Birth Control 101 In Sri Lanka - Cosmopolitan Sri Lanka
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Birth Control 101 In Sri Lanka

Your guide to what options are available

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In conservative communities, contraception is often a subject on the off-limits list. No one speaks about sex, let alone any sort of family planning. As a result, many young women are unaware of the various contraception options available, and, for the most part, think about sex all wrong. If you’re unmarried and sexually active (lower those brows, aunties), it’s important to ask questions on practising safe sex. Bottom line: We want to know about all the ways sex can be safe, frequent and enjoyable (regardless of whether or not we’re married). Here are the answers you wanted to know. It’s time to own your sexuality.

First off… ALWAYS consult a professional

If you’ve just become sexually active (or are planning to), it’s highly recommended that you consult a medical professional to determine what form of contraception will work best for you. “A General Practitioner, Gynaecologist, a professional at the Family Planning Association (FPA) or a Public Health Midwife (PHM) at your local government clinic should be consulted,” explains Dr. Nilani Kaluarachi, MB ChB (UK), D.R.C.O.G (UK), DFFP (UK). “A detailed history and examination should be done, before deciding the appropriate method of contraception. You should then be counselled on the options, and an informed decision should be made together.” Your doctor ideally should also discuss possible side effects, failure rates, risks, benefits and so on. If it’s not brought up, make sure to ask!

Here’s what’s available and how they work:

Condoms

These typically tend to be the go-to contraceptives, since they are readily available (at all supermarkets), and are relatively intuitive to use (tear packet – slip it on – throw it out). Remember to not reuse a condom (ever, ever, ever), and if it breaks, take the morning-after pill (see below) to ensure you don’t get pregnant. Using a condom (even if you’re on another form of birth control) is also the best way to avoid an STD.

Combined Oral Contraceptive Pill

Commonly known as the Pill, this form of birth control contains derivatives of oestrogen and progestogen that ensures no eggs are released from your ovaries. There are different brands of the Pill available, but how you use each of them remains the same—basically, you take a tablet every day to avoid pregnancy.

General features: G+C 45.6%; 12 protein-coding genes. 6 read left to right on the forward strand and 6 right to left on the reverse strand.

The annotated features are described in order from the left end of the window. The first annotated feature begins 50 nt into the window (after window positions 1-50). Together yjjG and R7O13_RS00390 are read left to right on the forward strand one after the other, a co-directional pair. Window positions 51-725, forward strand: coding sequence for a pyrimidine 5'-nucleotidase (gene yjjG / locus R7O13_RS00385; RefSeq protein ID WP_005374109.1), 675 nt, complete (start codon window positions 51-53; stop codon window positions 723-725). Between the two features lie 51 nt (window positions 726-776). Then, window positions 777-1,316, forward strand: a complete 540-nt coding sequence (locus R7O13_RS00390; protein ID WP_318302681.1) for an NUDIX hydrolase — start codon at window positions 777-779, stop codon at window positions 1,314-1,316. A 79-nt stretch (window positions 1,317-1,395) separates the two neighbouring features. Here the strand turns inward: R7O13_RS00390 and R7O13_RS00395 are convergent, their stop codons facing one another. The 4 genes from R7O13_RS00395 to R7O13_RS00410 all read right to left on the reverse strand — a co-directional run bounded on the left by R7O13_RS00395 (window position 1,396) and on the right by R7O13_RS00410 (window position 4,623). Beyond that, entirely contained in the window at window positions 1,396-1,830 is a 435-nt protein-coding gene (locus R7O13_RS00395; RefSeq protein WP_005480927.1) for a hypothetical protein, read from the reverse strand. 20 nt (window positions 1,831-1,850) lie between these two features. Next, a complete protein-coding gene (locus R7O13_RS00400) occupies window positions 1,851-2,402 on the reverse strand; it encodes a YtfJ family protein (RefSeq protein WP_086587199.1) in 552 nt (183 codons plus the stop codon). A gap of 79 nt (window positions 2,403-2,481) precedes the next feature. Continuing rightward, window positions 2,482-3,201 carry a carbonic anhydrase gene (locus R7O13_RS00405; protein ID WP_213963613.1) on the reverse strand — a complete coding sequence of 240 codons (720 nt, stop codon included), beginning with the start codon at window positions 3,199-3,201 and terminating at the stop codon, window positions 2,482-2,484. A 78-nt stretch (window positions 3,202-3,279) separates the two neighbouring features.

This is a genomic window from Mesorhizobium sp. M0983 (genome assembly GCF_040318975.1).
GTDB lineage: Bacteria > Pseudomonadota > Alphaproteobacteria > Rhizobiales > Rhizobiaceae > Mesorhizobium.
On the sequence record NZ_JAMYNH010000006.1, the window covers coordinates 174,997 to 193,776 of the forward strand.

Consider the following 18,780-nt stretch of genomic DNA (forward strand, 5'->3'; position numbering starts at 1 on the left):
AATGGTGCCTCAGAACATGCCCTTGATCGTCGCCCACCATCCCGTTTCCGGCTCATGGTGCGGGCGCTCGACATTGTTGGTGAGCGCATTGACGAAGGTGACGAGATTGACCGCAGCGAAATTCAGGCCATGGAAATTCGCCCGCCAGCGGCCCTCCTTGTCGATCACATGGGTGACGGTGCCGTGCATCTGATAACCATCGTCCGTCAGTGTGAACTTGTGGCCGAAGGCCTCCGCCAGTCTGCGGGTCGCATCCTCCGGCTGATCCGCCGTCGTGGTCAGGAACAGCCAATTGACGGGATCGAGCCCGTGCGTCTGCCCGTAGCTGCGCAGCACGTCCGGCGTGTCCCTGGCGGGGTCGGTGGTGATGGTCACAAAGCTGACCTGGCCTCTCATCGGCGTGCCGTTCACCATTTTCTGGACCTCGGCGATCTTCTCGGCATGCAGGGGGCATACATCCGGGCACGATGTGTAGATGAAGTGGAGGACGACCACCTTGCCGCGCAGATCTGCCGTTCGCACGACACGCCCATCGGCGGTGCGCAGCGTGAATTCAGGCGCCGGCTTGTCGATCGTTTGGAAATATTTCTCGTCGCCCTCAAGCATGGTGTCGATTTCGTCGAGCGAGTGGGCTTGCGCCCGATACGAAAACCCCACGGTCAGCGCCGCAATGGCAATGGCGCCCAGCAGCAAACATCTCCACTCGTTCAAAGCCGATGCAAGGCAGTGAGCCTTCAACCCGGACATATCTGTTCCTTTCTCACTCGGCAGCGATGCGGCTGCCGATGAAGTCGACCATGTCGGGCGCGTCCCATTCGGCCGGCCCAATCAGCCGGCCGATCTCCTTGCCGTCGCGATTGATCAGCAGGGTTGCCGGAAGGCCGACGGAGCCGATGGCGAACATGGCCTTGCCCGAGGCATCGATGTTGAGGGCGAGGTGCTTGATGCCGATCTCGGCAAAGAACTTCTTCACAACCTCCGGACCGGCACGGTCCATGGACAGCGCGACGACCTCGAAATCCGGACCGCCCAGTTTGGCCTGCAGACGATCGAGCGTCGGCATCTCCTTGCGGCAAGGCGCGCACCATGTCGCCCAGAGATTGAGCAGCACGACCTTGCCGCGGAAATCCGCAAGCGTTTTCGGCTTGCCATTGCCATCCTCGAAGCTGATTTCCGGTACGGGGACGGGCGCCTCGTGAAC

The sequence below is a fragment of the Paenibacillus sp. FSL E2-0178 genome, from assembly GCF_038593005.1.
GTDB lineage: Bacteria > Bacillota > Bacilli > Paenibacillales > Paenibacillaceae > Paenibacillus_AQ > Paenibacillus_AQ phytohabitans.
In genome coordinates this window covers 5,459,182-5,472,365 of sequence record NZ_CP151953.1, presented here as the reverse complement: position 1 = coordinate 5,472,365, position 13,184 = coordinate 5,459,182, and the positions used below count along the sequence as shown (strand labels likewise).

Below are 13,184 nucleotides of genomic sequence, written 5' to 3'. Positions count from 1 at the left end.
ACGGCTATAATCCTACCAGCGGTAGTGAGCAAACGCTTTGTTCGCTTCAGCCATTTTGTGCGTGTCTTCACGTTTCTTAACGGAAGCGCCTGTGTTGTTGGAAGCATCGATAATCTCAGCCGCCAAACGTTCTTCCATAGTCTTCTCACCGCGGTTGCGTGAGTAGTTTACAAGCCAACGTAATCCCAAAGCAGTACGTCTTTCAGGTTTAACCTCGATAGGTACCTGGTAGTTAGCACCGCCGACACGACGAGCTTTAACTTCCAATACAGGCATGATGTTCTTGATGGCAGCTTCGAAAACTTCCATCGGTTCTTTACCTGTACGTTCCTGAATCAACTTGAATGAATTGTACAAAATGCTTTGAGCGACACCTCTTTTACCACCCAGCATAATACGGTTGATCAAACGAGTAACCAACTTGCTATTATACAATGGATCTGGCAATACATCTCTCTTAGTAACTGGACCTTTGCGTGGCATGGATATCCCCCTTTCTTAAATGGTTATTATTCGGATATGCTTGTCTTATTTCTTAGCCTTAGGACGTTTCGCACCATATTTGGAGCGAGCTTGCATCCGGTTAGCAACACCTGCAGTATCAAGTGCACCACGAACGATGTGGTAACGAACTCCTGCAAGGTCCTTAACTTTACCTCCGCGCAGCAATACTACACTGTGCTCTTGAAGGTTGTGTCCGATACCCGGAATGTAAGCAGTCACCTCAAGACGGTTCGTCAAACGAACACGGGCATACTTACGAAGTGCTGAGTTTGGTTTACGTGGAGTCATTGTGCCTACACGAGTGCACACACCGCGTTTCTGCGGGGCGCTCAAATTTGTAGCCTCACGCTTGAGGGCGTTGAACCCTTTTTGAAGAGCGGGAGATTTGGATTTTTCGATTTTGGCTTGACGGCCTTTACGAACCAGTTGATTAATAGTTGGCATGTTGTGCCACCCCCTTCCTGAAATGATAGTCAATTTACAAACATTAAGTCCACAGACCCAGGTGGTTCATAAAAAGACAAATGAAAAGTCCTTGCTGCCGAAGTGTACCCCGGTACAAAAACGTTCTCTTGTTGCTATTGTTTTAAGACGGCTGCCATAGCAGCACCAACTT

Some Pill packs contain 21 hormone pills and 7 inactive non-hormone pills, also called placebo pills. Other packs just have 21 tablets and you begin a new pack after 7 days with no pills.

Depo-Provera Injections

This is essentially a contraceptive injection that contains progestin and is injected once every three months. It works by suppressing ovulation, thereby stopping your ovaries from releasing eggs. (Released eggs increase your chances of pregnancy). It also works to keep sperm from reaching the egg by thickening the cervical mucus.

Implants

A tiny rod is inserted underneath the skin of your upper arm by a medical professional. It leaves a scar so small that you can’t even tell it’s there unless you point it out. It prevents pregnancy for up to five years (if you want to conceive before then, you can simply take out the implant).

Intra-Uterine Contraceptive Device (IUCD)

Essentially, a small, hormone-free, plastic-and-copper device is inserted into your uterus. It comprises of one or two thin threads at the end that hang through the opening of your cervix into the top of your vagina. This sounds scary, but it will be fitted by a trained professional (so don’t worry!) and blocks sperm from entering your bod for up to 10 years. After you complete every period, it’s recommended that you double check if the threads are in place.

Intra-Uterine System (IUS)

Similar to the IUCD, a small T-shaped plastic device is implanted into your uterus and releases progestogen, which stops pregnancy. Depending on the brand, it can last between 3-5 years, and sex feels as good as ever.

Emergency Contraception

Commonly known as the ‘morning-after pill’, emergency contraception should be taken within 72 hours of unprotected sex, but the sooner the better! However, many women are unaware that taking the emergency pill on the regular can do their bodies a lot of harm. Dr. Nilani says, “It interferes with your regular cycle, thereby making future unwanted pregnancies more likely and is certainly not as effective as the regular OCP.”

 

Navigating birth control is like treading on broken glass—one misstep can send you catapulting down the wrong rabbit hole. Always talk to your doctor and heed her (or his!) advice. The Family Planning Association of Sri Lanka also has a ton of information plus a line of various birth control options that are available. Their Centre for Family Health (CFH) is on 37/27 Bullers Lane, Colombo 7 if you would like to visit them for more material.

 

This article was originally published as ‘Bring On The Birth Control’ in the October 2017 issue of Cosmopolitan Sri Lanka. For more advice, grab a copy of our latest magazine.

 

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